Lembeh’s Eight-Legged Wonders
Octopus – for divers, it’s hard to imagine a more mysterious and fascinating animal. Their intelligence is legendary, they can change colour instantly, squeeze into tiny spaces, escape from tanks like Houdini, are venomous (and sometimes deadly to humans), they are the only invertebrate known to use tools and they are found at all depths, from tiny tide pools to 4000+ meters deep. Their adult size ranges from just a centimeter or two as with Bock’s pygmy octopus (Octopus bocki), to the Giant Pacific octopus (Enteroctopus dofleini) at 5 meters long or more, and most divers are shocked at its tiny size when they see their first blue-ringed octopus while diving in Lembeh Strait.
A tiny blue-ringed octopus
Most octopus species are solitary, only coming together to mate, and even then the male usually tries to avoid coming into too close contact with the female as she sometimes will eat the male in order to get an immediate protein boost for egg production.
Male mototi octopus (Amphioctopus siamensis) avoiding close contact with female during mating by extending his hectocotylus arm
Typically smaller octopuses (not octopi!) have short lifespans of about a year or two although larger species such as the Giant Pacific can live up to 4 or 5 years, and with most species, males die shortly after mating and females pass away after their eggs hatch.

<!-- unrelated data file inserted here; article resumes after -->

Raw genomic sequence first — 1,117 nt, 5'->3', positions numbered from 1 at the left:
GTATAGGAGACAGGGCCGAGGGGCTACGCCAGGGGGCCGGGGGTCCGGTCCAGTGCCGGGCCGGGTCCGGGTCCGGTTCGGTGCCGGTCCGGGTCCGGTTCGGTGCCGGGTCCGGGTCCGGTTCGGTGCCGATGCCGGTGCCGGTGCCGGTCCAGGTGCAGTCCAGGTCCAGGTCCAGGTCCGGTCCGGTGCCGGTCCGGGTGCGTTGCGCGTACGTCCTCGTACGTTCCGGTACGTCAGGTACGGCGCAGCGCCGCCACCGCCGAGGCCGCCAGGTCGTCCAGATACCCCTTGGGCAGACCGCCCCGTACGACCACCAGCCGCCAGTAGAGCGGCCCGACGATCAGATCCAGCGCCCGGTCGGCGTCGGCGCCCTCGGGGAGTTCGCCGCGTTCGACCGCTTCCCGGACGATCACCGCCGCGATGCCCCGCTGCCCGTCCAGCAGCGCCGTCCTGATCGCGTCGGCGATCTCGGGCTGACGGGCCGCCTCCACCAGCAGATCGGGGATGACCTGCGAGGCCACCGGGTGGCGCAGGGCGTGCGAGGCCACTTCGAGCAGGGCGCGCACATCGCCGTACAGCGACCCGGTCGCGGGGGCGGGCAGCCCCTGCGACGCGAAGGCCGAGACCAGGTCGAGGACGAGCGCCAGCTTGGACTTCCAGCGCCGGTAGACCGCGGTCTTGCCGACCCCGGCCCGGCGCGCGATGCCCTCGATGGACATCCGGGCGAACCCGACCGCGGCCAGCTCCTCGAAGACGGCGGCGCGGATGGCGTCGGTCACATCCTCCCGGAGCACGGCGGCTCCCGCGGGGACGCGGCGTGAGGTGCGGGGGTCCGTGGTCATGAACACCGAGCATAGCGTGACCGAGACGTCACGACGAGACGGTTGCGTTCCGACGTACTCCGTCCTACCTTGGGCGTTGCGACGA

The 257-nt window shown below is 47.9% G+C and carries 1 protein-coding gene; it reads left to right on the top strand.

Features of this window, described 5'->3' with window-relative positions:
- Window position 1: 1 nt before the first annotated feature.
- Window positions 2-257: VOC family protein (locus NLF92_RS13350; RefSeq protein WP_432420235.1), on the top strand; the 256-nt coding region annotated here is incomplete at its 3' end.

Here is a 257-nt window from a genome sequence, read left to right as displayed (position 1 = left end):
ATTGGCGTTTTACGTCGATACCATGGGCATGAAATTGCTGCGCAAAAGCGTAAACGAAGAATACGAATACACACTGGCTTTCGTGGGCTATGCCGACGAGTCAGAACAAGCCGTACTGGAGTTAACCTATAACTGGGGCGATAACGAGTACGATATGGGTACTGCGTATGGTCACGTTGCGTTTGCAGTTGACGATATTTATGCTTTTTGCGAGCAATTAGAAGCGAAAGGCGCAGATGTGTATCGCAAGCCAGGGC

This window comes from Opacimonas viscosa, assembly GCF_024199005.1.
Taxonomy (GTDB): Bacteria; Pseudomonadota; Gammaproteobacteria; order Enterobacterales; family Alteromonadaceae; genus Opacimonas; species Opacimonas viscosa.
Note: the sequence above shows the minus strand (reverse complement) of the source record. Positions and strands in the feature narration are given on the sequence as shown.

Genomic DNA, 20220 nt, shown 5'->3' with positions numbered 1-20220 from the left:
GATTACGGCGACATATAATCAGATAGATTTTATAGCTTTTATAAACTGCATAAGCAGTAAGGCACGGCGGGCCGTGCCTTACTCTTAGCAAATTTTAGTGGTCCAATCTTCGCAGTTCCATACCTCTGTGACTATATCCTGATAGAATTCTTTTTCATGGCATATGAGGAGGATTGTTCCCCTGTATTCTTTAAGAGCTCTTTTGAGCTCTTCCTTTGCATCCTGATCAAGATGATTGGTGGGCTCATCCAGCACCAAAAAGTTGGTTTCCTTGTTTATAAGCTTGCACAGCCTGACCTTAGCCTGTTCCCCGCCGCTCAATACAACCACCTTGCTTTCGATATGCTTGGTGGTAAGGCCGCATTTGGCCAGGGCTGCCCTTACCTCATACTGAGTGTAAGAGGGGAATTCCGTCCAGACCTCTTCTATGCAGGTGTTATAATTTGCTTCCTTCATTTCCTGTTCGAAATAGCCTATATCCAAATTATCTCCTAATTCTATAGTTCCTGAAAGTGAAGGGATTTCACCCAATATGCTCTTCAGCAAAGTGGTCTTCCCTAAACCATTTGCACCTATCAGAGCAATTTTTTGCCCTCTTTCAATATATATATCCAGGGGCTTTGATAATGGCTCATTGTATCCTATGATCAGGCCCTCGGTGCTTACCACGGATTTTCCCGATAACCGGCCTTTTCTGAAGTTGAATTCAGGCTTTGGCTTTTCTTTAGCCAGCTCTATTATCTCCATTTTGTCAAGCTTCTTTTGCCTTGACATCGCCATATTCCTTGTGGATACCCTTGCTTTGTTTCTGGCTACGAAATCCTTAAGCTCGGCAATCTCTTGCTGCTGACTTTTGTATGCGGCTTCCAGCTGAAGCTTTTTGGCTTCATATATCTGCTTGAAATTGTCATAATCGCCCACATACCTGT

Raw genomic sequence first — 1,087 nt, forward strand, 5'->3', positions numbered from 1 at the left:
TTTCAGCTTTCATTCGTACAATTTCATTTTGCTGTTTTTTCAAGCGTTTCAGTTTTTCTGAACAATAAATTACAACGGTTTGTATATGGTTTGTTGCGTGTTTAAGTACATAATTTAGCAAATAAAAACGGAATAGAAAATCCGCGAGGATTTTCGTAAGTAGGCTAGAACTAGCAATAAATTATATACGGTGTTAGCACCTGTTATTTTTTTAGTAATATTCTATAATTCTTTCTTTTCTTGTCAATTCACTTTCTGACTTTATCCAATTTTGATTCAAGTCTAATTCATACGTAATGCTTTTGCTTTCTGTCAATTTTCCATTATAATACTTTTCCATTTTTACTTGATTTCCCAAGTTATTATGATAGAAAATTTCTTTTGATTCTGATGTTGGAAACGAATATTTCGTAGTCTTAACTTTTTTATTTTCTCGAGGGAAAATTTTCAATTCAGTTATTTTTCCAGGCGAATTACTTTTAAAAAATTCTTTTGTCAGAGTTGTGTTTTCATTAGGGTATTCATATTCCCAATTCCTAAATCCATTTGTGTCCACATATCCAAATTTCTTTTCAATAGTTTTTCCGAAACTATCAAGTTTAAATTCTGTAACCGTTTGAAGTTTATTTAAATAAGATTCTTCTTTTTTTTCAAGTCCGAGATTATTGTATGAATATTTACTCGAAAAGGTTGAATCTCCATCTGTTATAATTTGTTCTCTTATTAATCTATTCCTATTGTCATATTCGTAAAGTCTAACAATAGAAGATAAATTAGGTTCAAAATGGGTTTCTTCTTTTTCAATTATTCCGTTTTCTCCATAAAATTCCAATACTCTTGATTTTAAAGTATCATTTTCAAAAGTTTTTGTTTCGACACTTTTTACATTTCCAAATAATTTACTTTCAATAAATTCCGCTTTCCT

Female wonderpus (Wunderpus photogenicus) with eggs
They feed on crustaceans such as crabs and shrimps but also eat some types of fish, and the Giant Pacific octopus has been filmed capturing and killing sharks and even seagulls.
Let’s look at a few Lembeh species and what makes them unique.
The coconut octopus (Amphioctopus marginatus) is a favourite among divers because of its interesting behaviour and inquisitive nature. Considered to be the only invertebrate which uses tools, these canny critters pick up discarded clam or coconut shells and bury 2 or 3 of them into the sand until they are level with the sand surface and then hide between the shells for protection. Very curious and often unafraid, these fascinating animals will often readily accept additional shells offered by divers and occasionally pick up their home and awkwardly walk away with multiple shells in tow.
Coconut octopus making a getaway with its treasure
When resting, they are camouflaged to match the sand they live in and feature a fine, vein-like pattern but when agitated they turn dark brown and their suckers take on a glowing blue tinge.
We occasionally see yellow pygmy gobies (Lubricogobius exiguus) living together with coconut octopuses but do not know whether they merely tolerate each other or have a symbiotic relationship. Coconut octopuses prefer a flat sandy habitat and have been found in water just 10cm deep to depths of 20+ meters but seem to prefer shallow sand areas between 3-6 meters.
Coconut octopus with pygmy gobies
Blue-ringed octopuses are some of Lembeh’s flashiest and most photogenic critters. There are 2 species in Lembeh, both tiny: Hapalochlaena lunulata, which is very infrequently found and lives at shallow depths on coral, is the larger of the two at around 5cm mantle length, and has bright yellow skin.